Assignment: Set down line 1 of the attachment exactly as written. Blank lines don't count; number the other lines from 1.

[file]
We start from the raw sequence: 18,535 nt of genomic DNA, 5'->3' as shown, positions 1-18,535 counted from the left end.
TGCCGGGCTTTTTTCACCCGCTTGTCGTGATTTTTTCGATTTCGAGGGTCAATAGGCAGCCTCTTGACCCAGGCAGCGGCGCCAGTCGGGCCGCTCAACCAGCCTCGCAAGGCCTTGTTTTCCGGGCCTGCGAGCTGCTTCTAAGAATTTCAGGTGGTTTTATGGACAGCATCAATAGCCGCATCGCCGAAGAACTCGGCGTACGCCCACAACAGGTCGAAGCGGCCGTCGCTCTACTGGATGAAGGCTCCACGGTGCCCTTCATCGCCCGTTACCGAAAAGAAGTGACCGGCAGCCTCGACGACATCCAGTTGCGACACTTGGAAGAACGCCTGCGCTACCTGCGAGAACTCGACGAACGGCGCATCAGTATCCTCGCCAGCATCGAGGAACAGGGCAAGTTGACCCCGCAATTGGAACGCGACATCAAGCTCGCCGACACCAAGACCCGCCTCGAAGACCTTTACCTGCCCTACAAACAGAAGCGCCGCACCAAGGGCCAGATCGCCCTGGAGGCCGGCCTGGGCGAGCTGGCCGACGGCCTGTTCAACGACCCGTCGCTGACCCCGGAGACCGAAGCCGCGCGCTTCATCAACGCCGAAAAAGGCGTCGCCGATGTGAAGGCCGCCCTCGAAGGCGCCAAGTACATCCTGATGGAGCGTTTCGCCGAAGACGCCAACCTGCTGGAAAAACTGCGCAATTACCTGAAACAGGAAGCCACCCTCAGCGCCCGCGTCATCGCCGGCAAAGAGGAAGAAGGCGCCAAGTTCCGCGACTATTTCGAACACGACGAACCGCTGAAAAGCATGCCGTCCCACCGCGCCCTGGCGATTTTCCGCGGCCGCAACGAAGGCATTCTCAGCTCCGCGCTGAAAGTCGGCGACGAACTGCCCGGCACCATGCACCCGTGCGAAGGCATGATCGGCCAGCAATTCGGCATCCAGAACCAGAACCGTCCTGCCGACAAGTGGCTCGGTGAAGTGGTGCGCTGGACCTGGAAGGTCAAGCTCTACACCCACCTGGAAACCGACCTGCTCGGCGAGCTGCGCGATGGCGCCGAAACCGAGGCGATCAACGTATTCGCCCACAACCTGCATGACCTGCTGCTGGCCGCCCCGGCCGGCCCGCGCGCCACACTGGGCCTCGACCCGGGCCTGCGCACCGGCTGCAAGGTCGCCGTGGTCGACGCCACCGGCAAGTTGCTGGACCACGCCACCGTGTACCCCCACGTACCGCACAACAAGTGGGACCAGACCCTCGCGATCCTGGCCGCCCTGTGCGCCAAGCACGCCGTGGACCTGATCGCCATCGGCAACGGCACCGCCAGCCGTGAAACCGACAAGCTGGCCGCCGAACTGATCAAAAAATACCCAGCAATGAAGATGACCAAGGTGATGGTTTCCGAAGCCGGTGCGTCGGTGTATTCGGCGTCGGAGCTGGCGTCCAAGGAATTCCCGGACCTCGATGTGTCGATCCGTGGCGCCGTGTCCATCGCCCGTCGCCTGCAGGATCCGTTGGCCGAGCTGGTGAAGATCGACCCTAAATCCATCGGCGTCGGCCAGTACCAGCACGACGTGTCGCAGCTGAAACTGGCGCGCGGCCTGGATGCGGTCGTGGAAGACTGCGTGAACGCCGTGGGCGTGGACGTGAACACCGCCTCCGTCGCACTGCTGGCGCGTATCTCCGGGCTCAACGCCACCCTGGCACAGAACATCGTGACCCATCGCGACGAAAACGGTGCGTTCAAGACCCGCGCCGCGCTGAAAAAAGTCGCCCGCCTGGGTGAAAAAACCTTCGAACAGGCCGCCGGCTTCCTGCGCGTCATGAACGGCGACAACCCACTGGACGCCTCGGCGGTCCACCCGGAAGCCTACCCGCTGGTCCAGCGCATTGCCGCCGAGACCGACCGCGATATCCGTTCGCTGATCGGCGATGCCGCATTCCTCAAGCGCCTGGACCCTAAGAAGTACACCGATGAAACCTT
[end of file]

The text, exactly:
We start from the raw sequence: 18,535 nt of genomic DNA, 5'->3' as shown, positions 1-18,535 counted from the left end.